Every six seconds someone is killed or seriously injured on the world's roads. Everything we are doing to try to prevent this, whether it is supporting pedestrian accessibility surveys in Kenya, motorcycle helmet campaigns in Vietnam, independent car crash tests in Brazil or technical workshops in India, is only possible because of the funding provided by our partners, both corporate and philanthropic. Now we've brought together some of these partners, including Global Decade Supporters such as Allianz, Bosch, Johnson & Johnson, Shell and UPS,  in a new short film to explain why they are concerned about road traffic injuries and how they are engaging with the Decade of Action. The film also includes interview with the world's leading road safety philanthropist, Michael Bloomberg, as well as inspiring leaders from within the UN system. Watch it here.

Wednesday, 14 March 2012

iRAP Award for Philippines

The Philippines has been awarded the 2011 International Road Assessment Programme Award for the country's work in assessing and safety-rating more than 3000 kilometres of road, 12% of the national network carrying 30% of traffic. The Award was presented by iRAP's Asia/Pacific Director Greg Smith (seen here at far right launching the project last year) in Bangkok on 8th March at the Global Road Safety Partnership's annual 'Asia Seminar'. The Philippines iRAP project, which is led by the government with support from the Automobile Association of the Philippines, recieved high level backing when the country's President, Benigno Aquino, participated in the launch. Recommendations from the survey, which was financed with a grant from the Global Road Safety Facility, prioritise the building of footpaths and safe crossing points to protect pedestrians. A second phase of the project is now underway with support from AusAID, the Australian overseas aid agency. Core funding for iRAP's operations is provided by the FIA Foundation, in part through a grant to the Road Safety Fund.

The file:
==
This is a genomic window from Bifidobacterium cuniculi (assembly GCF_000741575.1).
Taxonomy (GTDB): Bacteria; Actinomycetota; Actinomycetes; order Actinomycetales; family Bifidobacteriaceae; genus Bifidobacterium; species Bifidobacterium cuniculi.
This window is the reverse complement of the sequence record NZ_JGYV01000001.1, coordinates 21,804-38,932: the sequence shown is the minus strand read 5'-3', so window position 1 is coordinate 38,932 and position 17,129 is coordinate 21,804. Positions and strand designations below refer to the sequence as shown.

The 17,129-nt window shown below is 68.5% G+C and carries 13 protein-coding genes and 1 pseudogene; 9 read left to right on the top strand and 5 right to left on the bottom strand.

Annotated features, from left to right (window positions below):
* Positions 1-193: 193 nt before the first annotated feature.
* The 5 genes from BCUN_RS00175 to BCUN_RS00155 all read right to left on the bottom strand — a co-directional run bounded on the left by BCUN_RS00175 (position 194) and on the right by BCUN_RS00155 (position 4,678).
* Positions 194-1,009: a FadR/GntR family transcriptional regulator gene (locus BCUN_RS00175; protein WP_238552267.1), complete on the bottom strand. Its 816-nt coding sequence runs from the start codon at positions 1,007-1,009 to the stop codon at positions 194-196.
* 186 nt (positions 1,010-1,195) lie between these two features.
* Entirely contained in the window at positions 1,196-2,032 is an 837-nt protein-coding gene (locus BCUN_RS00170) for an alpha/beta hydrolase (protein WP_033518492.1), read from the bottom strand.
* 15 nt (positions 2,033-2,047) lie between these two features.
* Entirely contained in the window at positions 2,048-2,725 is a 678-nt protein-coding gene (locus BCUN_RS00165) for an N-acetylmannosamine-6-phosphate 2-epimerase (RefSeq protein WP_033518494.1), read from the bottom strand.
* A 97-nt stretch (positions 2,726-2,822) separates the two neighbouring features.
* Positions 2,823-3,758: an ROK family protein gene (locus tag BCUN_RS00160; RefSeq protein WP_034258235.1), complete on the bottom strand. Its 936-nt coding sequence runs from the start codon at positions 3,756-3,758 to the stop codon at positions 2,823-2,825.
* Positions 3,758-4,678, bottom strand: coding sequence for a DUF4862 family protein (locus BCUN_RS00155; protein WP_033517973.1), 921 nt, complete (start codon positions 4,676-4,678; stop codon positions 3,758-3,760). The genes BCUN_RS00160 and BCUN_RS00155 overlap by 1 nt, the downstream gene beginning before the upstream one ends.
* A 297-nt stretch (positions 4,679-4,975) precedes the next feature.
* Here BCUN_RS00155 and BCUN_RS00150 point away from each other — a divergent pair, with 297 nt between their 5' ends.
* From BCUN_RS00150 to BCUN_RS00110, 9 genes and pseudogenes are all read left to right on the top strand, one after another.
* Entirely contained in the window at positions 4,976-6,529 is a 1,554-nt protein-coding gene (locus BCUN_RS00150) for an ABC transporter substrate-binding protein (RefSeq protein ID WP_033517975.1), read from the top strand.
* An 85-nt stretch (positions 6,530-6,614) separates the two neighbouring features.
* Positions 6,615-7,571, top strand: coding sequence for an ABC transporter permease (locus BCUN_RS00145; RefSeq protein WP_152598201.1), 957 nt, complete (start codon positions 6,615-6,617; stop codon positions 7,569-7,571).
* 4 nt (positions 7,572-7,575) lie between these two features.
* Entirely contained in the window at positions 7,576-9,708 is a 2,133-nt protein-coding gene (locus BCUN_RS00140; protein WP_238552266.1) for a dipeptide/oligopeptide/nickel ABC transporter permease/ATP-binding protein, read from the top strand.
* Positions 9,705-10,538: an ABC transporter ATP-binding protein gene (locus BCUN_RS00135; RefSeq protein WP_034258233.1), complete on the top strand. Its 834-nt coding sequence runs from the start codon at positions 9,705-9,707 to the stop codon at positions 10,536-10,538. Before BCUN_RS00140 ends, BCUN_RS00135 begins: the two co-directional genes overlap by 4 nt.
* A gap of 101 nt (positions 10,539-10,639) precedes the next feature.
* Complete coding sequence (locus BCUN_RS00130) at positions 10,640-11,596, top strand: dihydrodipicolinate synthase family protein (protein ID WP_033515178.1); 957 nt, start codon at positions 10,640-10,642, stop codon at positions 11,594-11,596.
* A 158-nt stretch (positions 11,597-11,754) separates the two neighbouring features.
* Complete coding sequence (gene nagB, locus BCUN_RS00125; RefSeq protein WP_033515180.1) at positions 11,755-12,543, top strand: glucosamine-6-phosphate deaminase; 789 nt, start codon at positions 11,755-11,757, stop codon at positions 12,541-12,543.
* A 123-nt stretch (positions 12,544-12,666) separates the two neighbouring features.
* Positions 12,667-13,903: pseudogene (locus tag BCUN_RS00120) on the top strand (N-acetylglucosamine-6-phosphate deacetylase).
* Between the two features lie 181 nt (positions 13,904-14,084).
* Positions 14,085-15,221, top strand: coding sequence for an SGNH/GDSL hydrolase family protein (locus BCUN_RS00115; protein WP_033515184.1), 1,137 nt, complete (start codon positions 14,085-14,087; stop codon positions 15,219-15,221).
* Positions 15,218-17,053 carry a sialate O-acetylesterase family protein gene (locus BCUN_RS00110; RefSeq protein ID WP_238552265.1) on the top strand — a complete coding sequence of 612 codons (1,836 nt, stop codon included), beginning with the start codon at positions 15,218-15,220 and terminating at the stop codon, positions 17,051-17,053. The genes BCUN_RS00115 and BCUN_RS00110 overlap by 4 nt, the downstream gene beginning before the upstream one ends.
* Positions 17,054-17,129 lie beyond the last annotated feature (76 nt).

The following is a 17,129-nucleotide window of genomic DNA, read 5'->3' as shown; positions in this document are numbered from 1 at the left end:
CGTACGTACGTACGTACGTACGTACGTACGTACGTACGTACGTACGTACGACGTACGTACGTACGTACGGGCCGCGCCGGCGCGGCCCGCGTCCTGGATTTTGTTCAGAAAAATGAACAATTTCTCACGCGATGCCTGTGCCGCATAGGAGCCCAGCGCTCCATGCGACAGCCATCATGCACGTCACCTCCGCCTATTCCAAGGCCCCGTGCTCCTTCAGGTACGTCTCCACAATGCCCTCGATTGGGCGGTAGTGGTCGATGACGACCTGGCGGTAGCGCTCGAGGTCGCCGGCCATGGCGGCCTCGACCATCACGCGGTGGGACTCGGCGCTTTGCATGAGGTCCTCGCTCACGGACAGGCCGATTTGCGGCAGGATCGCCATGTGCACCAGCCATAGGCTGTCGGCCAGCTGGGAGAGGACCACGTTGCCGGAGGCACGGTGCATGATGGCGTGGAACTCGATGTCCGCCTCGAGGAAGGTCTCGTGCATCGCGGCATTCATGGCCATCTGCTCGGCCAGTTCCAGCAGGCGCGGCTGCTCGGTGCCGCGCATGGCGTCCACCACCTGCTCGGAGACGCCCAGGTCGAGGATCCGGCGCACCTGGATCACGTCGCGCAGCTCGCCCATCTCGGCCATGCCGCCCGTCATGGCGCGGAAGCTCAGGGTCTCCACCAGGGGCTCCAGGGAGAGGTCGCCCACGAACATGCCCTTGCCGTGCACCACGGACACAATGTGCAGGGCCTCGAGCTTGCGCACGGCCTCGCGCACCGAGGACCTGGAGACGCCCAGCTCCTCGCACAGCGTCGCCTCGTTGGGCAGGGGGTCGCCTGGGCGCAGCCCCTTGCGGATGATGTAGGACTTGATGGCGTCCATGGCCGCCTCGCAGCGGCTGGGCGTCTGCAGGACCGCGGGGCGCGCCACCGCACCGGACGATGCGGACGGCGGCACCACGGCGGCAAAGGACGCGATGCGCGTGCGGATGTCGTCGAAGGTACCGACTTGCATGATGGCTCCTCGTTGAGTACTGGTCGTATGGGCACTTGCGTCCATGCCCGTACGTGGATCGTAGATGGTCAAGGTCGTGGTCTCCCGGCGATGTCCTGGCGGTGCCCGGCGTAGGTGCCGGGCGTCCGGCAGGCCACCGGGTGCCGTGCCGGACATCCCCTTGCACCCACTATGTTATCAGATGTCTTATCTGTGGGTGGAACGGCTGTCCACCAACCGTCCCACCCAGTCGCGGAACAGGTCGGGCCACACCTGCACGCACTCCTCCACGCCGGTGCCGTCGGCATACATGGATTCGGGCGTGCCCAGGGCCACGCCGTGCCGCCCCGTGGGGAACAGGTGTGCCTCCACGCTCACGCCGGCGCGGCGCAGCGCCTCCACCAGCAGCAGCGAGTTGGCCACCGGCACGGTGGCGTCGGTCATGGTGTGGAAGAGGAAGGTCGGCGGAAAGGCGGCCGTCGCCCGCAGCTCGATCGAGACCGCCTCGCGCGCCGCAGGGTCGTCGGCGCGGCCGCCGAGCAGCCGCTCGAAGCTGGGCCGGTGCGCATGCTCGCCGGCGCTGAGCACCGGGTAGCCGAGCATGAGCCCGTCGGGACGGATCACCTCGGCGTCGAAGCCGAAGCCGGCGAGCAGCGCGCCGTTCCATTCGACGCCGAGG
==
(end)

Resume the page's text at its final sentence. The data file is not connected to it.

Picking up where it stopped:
Friday, 9 March 2012

Young CORE workshop at WHO

The Road Safety Fund has co-funded a capacity development workshop for young road safety activists coordinated by YOURS, the 'Youth for Road Safety' NGO. YOURS was established following the first World Youth Assembly for Road Safety during UN Road Safety Week in 2007. The meeting, hosted at WHO headquarters in Geneva, brought together a 'CORE' cadre of YOURS regional coordinators to plan their activities and strategic communication in support of the Decade of Action. The meeting was supported through the Fund by Johnson & Johnson, and also by Michelin. For more details see here.

Thursday, 1 March 2012

To school, safely

More children are benefitting from Safe Kids Worldwide's 'Walk this Way' programme, which is supported by FedEx in part through a donation to the Road Safety Fund. The latest school to be included in the scheme is Nguyen Tri Phuong primary school, one of 32 participating schools in Trang Bom District, Dong Nai province. The scheme, managed in Vietnam by SKW's national partner AIP Foundation, includes safety training workshops for staff, reflective vests for children and infrastructure improvements around schools to improve pedestrian safety. See here for more.